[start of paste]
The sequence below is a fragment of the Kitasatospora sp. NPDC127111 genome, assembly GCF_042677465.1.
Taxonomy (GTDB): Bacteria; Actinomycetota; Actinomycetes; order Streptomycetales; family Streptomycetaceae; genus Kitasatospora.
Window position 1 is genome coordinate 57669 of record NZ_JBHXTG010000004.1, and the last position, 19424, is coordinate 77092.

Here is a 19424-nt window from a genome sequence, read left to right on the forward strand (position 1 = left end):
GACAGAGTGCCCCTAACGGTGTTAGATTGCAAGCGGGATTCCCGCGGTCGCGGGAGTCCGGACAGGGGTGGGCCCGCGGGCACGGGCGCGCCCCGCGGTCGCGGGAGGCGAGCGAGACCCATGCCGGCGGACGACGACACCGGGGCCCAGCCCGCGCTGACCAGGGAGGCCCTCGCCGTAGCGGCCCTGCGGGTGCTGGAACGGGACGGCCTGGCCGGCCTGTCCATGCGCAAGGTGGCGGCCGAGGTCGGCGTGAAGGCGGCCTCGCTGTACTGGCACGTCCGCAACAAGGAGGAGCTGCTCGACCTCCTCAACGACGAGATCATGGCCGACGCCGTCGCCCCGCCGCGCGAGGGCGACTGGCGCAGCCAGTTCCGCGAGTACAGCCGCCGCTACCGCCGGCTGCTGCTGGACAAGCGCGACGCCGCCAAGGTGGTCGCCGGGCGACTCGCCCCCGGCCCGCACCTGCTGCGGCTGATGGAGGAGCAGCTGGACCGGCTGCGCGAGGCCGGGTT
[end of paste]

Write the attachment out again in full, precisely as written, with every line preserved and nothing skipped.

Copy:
The sequence below is a fragment of the Kitasatospora sp. NPDC127111 genome, assembly GCF_042677465.1.
Taxonomy (GTDB): Bacteria; Actinomycetota; Actinomycetes; order Streptomycetales; family Streptomycetaceae; genus Kitasatospora.
Window position 1 is genome coordinate 57669 of record NZ_JBHXTG010000004.1, and the last position, 19424, is coordinate 77092.

Here is a 19424-nt window from a genome sequence, read left to right on the forward strand (position 1 = left end):
GACAGAGTGCCCCTAACGGTGTTAGATTGCAAGCGGGATTCCCGCGGTCGCGGGAGTCCGGACAGGGGTGGGCCCGCGGGCACGGGCGCGCCCCGCGGTCGCGGGAGGCGAGCGAGACCCATGCCGGCGGACGACGACACCGGGGCCCAGCCCGCGCTGACCAGGGAGGCCCTCGCCGTAGCGGCCCTGCGGGTGCTGGAACGGGACGGCCTGGCCGGCCTGTCCATGCGCAAGGTGGCGGCCGAGGTCGGCGTGAAGGCGGCCTCGCTGTACTGGCACGTCCGCAACAAGGAGGAGCTGCTCGACCTCCTCAACGACGAGATCATGGCCGACGCCGTCGCCCCGCCGCGCGAGGGCGACTGGCGCAGCCAGTTCCGCGAGTACAGCCGCCGCTACCGCCGGCTGCTGCTGGACAAGCGCGACGCCGCCAAGGTGGTCGCCGGGCGACTCGCCCCCGGCCCGCACCTGCTGCGGCTGATGGAGGAGCAGCTGGACCGGCTGCGCGAGGCCGGGTT